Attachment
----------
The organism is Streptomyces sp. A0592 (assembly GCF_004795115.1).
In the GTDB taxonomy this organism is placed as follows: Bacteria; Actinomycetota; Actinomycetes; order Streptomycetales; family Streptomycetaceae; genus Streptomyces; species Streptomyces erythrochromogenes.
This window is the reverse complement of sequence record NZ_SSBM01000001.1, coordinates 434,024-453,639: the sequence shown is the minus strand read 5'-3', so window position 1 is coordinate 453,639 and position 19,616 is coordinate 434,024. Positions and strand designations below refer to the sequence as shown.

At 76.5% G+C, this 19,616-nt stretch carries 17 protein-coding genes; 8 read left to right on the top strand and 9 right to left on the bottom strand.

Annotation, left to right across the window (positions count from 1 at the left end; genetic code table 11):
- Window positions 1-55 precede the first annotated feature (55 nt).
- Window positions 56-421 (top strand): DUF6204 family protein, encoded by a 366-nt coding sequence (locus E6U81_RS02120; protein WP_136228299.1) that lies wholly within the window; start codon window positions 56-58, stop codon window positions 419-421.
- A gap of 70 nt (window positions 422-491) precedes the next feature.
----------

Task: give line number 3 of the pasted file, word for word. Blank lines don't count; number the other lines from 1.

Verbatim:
This window is the reverse complement of sequence record NZ_SSBM01000001.1, coordinates 434,024-453,639: the sequence shown is the minus strand read 5'-3', so window position 1 is coordinate 453,639 and position 19,616 is coordinate 434,024. Positions and strand designations below refer to the sequence as shown.